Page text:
Pittsburgh police officers’ side jobs will test new Mayor Peduto
Pittsburgh police Lt. Thomas Atkins netted more than $110,000 last year by scheduling and working off-duty security details for venues that included Rivers Casino, PNC Park and Consol Energy Center, records show.
But a change in rules that started under the Ravenstahl administration threatens Atkins’ lucrative business by ending payments for cops who schedule officers to moonlight at bars, sports venues and private events.
The powerful police union, which originally agreed to amend the policy, is fighting the issue in what likely will be a first major test for Mayor Bill Peduto.
How much Atkins earned in moonlighting is known only because he went through the city payroll office, where records are available to the public under the state Right to Know Law.
Other schedulers worked off the city books, receiving payments directly from outside employers and often in cash. Atkins declined to talk about his work, calling it an internal matter.
“It’s totally wrong for any city employee to sell the services of another city employee and to profit from it,” said Public Safety Director Mike Huss, a Ravenstahl administration holdover. “… You have these schedulers that were making money off the backs of other officers. It’s wrong. We stopped it.”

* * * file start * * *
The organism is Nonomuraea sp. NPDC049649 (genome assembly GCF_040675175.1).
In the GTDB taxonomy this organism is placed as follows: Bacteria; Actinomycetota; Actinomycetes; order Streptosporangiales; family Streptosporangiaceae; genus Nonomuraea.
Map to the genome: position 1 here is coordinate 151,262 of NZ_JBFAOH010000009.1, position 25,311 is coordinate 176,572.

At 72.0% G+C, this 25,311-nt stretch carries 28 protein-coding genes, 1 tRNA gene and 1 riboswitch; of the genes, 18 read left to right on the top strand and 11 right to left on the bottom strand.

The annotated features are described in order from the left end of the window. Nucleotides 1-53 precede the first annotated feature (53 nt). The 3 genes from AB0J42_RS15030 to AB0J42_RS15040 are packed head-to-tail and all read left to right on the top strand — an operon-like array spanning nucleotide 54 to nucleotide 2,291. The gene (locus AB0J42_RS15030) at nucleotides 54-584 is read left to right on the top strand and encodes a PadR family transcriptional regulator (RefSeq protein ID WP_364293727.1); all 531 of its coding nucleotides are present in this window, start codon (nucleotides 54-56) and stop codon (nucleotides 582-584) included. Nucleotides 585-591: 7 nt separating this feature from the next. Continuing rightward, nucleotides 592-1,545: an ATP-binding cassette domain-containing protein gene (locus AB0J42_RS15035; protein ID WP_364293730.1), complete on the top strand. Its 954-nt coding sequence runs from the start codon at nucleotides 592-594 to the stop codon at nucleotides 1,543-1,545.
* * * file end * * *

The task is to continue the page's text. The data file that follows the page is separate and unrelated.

More than 100 officers work as schedulers, including Fraternal Order of Police Local 1 union President Mike LaPorte, who lines up shifts for five bars and a jewelry store.
City documents prepared by his outside employers show he was supposed to be paid by cash and check for hourly rates of $25 to $38. LaPorte told the Tribune-Review that those documents were incorrect and he never received any money for scheduling others.
“The majority of officers don’t make a red cent” by scheduling other officers, LaPorte said. “But the officers who do charge a scheduling fee, schedule a lot of officers. To say they aren’t allowed anything for their time, there’s an argument there.”
Peduto said last week that he was not prepared to comment. Based on their discussions last fall, Huss said, he expects the mayor will support the rule changes for schedulers that were made in response to the corruption scandal that led to the federal conviction of former city police Chief Nate Harper.
In response to a request from the Trib, Huss produced a letter signed by LaPorte that makes the secondary employment language in the FOP contract “null and void.”
The Peduto administration faces other issues with the police union, such as the city residency requirement for officers, which has gone to arbitration, and negotiating a contract.
The issue of secondary employment became a focal point when Harper pleaded guilty to diverting about $70,629 from the police Special Events Office into secret accounts at the police credit union and using about $31,987 to buy meals, booze, gift cards and other items.
The money came from an hourly cost recovery fee, now set at $4.38, that the city charges per officer for businesses to hire moonlighting cops. The fee is intended to cover workers’ compensation and legal claims that arise from those details.
The new police policy standardized how much officers can charge for details, based on their rank. It ends the practice of businesses paying officers directly and in cash.